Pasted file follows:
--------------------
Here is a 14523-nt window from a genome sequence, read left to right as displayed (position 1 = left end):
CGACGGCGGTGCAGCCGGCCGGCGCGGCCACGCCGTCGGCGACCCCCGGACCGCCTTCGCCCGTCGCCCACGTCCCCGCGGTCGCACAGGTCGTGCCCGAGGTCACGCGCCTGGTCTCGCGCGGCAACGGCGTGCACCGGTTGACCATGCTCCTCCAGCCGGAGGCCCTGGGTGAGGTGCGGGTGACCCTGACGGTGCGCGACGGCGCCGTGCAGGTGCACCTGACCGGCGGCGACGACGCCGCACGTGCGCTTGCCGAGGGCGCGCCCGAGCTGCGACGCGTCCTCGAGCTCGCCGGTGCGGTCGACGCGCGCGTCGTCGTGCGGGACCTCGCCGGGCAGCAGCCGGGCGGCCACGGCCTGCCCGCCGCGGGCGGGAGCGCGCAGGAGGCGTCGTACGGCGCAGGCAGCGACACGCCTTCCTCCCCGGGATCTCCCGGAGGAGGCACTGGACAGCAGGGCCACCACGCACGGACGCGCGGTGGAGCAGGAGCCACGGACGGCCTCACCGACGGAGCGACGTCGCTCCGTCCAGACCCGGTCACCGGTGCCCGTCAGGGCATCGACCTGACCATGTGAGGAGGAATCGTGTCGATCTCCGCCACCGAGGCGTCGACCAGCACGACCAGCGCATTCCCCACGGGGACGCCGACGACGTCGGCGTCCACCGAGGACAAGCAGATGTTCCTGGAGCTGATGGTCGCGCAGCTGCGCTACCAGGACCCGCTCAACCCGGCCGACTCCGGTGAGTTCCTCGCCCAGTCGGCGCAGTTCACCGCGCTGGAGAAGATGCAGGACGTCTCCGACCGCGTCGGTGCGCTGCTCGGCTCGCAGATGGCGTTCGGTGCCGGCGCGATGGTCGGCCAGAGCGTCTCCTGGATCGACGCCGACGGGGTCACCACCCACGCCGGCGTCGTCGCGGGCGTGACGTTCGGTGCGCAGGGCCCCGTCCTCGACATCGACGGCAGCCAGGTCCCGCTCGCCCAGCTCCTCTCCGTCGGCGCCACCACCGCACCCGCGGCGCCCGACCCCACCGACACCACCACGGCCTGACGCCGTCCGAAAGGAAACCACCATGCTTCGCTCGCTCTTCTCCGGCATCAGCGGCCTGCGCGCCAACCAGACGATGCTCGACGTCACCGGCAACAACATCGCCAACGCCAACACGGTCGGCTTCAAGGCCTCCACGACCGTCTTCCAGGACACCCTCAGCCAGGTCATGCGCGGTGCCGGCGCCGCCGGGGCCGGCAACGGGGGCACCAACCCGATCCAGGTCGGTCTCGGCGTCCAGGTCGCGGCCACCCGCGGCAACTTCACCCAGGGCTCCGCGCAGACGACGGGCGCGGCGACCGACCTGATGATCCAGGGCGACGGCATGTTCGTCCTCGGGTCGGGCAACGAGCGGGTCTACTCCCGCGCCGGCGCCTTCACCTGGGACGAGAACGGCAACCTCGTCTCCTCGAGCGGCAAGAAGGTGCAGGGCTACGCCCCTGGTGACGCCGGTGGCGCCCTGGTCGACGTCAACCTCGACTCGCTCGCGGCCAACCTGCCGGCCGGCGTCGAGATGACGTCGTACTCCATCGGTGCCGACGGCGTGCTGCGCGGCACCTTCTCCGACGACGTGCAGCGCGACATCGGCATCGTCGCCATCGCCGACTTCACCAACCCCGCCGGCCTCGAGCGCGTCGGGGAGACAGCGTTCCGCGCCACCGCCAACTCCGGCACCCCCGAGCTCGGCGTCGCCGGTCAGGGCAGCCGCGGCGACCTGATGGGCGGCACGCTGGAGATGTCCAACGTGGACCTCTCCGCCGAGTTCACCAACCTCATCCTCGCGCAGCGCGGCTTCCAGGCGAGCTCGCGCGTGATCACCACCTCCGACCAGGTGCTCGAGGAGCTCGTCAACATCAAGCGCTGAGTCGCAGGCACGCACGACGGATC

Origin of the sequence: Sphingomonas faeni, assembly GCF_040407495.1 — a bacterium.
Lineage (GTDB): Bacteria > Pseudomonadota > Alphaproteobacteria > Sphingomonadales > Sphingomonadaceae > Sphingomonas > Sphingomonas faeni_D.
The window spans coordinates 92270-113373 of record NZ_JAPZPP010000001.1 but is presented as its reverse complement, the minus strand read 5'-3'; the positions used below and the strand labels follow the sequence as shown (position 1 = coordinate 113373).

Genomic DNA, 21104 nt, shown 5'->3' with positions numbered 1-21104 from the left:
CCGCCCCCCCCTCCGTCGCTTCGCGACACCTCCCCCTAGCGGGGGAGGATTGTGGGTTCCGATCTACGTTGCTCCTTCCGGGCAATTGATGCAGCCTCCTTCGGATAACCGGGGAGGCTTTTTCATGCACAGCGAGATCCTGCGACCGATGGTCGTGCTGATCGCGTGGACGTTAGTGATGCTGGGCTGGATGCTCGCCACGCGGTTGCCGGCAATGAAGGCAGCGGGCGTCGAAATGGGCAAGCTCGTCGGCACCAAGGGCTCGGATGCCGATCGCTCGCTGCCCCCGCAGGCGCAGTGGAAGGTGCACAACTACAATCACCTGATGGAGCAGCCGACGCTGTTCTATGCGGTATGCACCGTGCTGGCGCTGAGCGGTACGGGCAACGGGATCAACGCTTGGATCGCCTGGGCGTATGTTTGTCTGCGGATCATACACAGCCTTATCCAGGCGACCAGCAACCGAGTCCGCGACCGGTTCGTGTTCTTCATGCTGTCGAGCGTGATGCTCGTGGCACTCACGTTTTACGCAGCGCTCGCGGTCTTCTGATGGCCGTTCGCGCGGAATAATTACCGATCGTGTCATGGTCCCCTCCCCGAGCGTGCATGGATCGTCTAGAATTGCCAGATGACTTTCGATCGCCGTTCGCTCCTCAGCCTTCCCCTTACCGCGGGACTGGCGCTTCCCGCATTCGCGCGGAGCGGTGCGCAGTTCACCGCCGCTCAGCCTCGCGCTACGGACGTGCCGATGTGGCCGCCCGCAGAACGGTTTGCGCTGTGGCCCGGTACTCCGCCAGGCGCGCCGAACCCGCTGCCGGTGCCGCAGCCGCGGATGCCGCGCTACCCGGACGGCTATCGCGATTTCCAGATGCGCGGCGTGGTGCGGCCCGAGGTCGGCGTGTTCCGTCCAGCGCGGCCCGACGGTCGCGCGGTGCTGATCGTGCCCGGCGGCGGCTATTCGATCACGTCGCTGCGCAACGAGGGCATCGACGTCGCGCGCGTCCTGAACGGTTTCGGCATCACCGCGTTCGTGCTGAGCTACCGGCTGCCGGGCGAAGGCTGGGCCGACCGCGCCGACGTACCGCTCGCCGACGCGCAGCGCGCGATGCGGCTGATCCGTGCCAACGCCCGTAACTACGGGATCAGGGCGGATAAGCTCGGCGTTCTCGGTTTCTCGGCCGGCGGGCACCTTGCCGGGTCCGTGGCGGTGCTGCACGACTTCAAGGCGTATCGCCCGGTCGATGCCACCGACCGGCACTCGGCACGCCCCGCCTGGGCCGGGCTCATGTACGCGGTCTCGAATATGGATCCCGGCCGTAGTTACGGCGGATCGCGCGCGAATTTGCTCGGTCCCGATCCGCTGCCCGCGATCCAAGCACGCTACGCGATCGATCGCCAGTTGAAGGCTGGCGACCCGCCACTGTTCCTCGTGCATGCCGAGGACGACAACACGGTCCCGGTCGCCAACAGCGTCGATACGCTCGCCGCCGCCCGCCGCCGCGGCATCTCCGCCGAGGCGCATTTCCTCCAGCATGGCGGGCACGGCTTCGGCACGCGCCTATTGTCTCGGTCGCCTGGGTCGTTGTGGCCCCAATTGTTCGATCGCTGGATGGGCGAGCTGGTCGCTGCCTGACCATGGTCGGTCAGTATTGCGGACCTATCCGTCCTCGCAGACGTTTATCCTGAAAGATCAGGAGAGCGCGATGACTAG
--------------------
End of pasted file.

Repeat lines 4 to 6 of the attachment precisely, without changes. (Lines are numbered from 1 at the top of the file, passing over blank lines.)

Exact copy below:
Lineage (GTDB): Bacteria > Pseudomonadota > Alphaproteobacteria > Sphingomonadales > Sphingomonadaceae > Sphingomonas > Sphingomonas faeni_D.
The window spans coordinates 92270-113373 of record NZ_JAPZPP010000001.1 but is presented as its reverse complement, the minus strand read 5'-3'; the positions used below and the strand labels follow the sequence as shown (position 1 = coordinate 113373).

Genomic DNA, 21104 nt, shown 5'->3' with positions numbered 1-21104 from the left: